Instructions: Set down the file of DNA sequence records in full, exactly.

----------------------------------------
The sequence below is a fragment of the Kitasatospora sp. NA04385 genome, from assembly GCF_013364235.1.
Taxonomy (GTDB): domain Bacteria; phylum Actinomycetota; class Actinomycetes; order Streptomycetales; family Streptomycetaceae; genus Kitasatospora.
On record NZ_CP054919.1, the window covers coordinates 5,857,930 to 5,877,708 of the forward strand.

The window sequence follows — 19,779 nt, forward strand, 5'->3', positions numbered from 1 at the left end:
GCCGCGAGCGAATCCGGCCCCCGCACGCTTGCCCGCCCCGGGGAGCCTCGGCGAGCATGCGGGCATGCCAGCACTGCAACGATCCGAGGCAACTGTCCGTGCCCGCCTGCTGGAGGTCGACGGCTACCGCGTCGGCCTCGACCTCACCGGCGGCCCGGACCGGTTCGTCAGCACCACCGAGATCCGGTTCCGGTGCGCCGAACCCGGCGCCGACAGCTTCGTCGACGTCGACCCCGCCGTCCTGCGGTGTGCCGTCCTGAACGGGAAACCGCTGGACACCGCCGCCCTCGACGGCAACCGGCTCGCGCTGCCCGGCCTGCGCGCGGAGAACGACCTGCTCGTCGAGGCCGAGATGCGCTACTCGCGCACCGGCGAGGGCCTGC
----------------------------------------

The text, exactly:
The sequence below is a fragment of the Kitasatospora sp. NA04385 genome, from assembly GCF_013364235.1.
Taxonomy (GTDB): domain Bacteria; phylum Actinomycetota; class Actinomycetes; order Streptomycetales; family Streptomycetaceae; genus Kitasatospora.
On record NZ_CP054919.1, the window covers coordinates 5,857,930 to 5,877,708 of the forward strand.

The window sequence follows — 19,779 nt, forward strand, 5'->3', positions numbered from 1 at the left end:
GCCGCGAGCGAATCCGGCCCCCGCACGCTTGCCCGCCCCGGGGAGCCTCGGCGAGCATGCGGGCATGCCAGCACTGCAACGATCCGAGGCAACTGTCCGTGCCCGCCTGCTGGAGGTCGACGGCTACCGCGTCGGCCTCGACCTCACCGGCGGCCCGGACCGGTTCGTCAGCACCACCGAGATCCGGTTCCGGTGCGCCGAACCCGGCGCCGACAGCTTCGTCGACGTCGACCCCGCCGTCCTGCGGTGTGCCGTCCTGAACGGGAAACCGCTGGACACCGCCGCCCTCGACGGCAACCGGCTCGCGCTGCCCGGCCTGCGCGCGGAGAACGACCTGCTCGTCGAGGCCGAGATGCGCTACTCGCGCACCGGCGAGGGCCTGC